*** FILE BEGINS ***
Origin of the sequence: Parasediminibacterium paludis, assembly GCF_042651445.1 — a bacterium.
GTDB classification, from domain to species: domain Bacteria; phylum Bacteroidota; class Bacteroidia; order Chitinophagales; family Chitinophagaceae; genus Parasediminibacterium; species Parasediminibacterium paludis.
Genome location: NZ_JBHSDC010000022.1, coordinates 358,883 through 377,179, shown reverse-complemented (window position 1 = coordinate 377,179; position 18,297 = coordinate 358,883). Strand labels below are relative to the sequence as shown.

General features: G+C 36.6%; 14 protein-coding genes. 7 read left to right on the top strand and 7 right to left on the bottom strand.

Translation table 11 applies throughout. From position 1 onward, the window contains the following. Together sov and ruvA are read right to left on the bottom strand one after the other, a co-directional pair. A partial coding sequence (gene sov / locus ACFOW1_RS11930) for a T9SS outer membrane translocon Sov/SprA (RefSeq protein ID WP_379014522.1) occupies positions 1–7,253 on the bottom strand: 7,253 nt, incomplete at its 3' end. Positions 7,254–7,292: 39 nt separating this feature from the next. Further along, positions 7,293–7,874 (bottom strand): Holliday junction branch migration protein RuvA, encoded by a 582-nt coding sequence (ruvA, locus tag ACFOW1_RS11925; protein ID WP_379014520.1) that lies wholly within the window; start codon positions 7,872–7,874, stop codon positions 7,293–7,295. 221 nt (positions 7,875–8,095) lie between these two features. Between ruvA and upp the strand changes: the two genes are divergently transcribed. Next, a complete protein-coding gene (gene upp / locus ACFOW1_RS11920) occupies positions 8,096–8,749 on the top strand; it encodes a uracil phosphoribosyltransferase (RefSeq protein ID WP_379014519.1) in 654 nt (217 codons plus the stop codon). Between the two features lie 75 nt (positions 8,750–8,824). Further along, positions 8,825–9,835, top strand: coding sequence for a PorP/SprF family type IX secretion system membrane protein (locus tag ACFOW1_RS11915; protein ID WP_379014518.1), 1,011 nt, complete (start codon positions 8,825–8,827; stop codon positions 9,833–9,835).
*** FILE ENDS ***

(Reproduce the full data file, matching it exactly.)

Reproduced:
Origin of the sequence: Parasediminibacterium paludis, assembly GCF_042651445.1 — a bacterium.
GTDB classification, from domain to species: domain Bacteria; phylum Bacteroidota; class Bacteroidia; order Chitinophagales; family Chitinophagaceae; genus Parasediminibacterium; species Parasediminibacterium paludis.
Genome location: NZ_JBHSDC010000022.1, coordinates 358,883 through 377,179, shown reverse-complemented (window position 1 = coordinate 377,179; position 18,297 = coordinate 358,883). Strand labels below are relative to the sequence as shown.

General features: G+C 36.6%; 14 protein-coding genes. 7 read left to right on the top strand and 7 right to left on the bottom strand.

Translation table 11 applies throughout. From position 1 onward, the window contains the following. Together sov and ruvA are read right to left on the bottom strand one after the other, a co-directional pair. A partial coding sequence (gene sov / locus ACFOW1_RS11930) for a T9SS outer membrane translocon Sov/SprA (RefSeq protein ID WP_379014522.1) occupies positions 1–7,253 on the bottom strand: 7,253 nt, incomplete at its 3' end. Positions 7,254–7,292: 39 nt separating this feature from the next. Further along, positions 7,293–7,874 (bottom strand): Holliday junction branch migration protein RuvA, encoded by a 582-nt coding sequence (ruvA, locus tag ACFOW1_RS11925; protein ID WP_379014520.1) that lies wholly within the window; start codon positions 7,872–7,874, stop codon positions 7,293–7,295. 221 nt (positions 7,875–8,095) lie between these two features. Between ruvA and upp the strand changes: the two genes are divergently transcribed. Next, a complete protein-coding gene (gene upp / locus ACFOW1_RS11920) occupies positions 8,096–8,749 on the top strand; it encodes a uracil phosphoribosyltransferase (RefSeq protein ID WP_379014519.1) in 654 nt (217 codons plus the stop codon). Between the two features lie 75 nt (positions 8,750–8,824). Further along, positions 8,825–9,835, top strand: coding sequence for a PorP/SprF family type IX secretion system membrane protein (locus tag ACFOW1_RS11915; protein ID WP_379014518.1), 1,011 nt, complete (start codon positions 8,825–8,827; stop codon positions 9,833–9,835).